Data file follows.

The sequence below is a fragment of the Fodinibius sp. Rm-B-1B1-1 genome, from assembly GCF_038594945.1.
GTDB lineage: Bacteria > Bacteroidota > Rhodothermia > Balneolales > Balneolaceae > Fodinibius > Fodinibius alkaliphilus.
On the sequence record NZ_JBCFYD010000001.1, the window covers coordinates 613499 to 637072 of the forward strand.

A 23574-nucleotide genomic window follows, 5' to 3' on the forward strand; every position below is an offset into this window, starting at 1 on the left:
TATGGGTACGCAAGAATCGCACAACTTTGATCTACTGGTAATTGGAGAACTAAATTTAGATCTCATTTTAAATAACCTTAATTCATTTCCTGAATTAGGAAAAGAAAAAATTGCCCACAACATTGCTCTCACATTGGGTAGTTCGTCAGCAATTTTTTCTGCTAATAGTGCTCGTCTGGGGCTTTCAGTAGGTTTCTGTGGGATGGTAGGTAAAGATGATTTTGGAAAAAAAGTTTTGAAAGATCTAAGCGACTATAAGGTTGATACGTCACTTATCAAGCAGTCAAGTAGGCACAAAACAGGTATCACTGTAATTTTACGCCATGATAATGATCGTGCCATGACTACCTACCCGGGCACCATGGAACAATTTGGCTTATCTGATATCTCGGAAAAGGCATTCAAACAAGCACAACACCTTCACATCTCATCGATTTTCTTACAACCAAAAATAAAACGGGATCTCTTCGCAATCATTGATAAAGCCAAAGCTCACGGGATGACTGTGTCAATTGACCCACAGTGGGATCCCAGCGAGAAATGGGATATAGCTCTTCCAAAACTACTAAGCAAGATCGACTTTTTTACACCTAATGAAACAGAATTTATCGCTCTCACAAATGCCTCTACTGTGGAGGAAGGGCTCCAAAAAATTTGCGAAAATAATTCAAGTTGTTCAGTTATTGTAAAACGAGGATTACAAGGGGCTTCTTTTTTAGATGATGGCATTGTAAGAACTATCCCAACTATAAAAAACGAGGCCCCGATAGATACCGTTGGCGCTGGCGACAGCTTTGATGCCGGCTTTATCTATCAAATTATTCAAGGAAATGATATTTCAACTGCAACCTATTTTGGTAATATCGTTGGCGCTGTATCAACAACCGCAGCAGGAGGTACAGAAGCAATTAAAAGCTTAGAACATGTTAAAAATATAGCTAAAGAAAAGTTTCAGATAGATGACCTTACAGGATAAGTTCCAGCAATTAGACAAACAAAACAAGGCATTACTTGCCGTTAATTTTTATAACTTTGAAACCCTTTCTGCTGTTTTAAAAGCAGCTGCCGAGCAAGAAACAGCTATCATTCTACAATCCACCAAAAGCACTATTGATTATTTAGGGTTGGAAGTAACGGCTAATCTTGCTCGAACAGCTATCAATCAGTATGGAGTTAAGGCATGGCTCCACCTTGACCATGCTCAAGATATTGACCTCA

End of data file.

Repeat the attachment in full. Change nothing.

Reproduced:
The sequence below is a fragment of the Fodinibius sp. Rm-B-1B1-1 genome, from assembly GCF_038594945.1.
GTDB lineage: Bacteria > Bacteroidota > Rhodothermia > Balneolales > Balneolaceae > Fodinibius > Fodinibius alkaliphilus.
On the sequence record NZ_JBCFYD010000001.1, the window covers coordinates 613499 to 637072 of the forward strand.

A 23574-nucleotide genomic window follows, 5' to 3' on the forward strand; every position below is an offset into this window, starting at 1 on the left:
TATGGGTACGCAAGAATCGCACAACTTTGATCTACTGGTAATTGGAGAACTAAATTTAGATCTCATTTTAAATAACCTTAATTCATTTCCTGAATTAGGAAAAGAAAAAATTGCCCACAACATTGCTCTCACATTGGGTAGTTCGTCAGCAATTTTTTCTGCTAATAGTGCTCGTCTGGGGCTTTCAGTAGGTTTCTGTGGGATGGTAGGTAAAGATGATTTTGGAAAAAAAGTTTTGAAAGATCTAAGCGACTATAAGGTTGATACGTCACTTATCAAGCAGTCAAGTAGGCACAAAACAGGTATCACTGTAATTTTACGCCATGATAATGATCGTGCCATGACTACCTACCCGGGCACCATGGAACAATTTGGCTTATCTGATATCTCGGAAAAGGCATTCAAACAAGCACAACACCTTCACATCTCATCGATTTTCTTACAACCAAAAATAAAACGGGATCTCTTCGCAATCATTGATAAAGCCAAAGCTCACGGGATGACTGTGTCAATTGACCCACAGTGGGATCCCAGCGAGAAATGGGATATAGCTCTTCCAAAACTACTAAGCAAGATCGACTTTTTTACACCTAATGAAACAGAATTTATCGCTCTCACAAATGCCTCTACTGTGGAGGAAGGGCTCCAAAAAATTTGCGAAAATAATTCAAGTTGTTCAGTTATTGTAAAACGAGGATTACAAGGGGCTTCTTTTTTAGATGATGGCATTGTAAGAACTATCCCAACTATAAAAAACGAGGCCCCGATAGATACCGTTGGCGCTGGCGACAGCTTTGATGCCGGCTTTATCTATCAAATTATTCAAGGAAATGATATTTCAACTGCAACCTATTTTGGTAATATCGTTGGCGCTGTATCAACAACCGCAGCAGGAGGTACAGAAGCAATTAAAAGCTTAGAACATGTTAAAAATATAGCTAAAGAAAAGTTTCAGATAGATGACCTTACAGGATAAGTTCCAGCAATTAGACAAACAAAACAAGGCATTACTTGCCGTTAATTTTTATAACTTTGAAACCCTTTCTGCTGTTTTAAAAGCAGCTGCCGAGCAAGAAACAGCTATCATTCTACAATCCACCAAAAGCACTATTGATTATTTAGGGTTGGAAGTAACGGCTAATCTTGCTCGAACAGCTATCAATCAGTATGGAGTTAAGGCATGGCTCCACCTTGACCATGCTCAAGATATTGACCTCA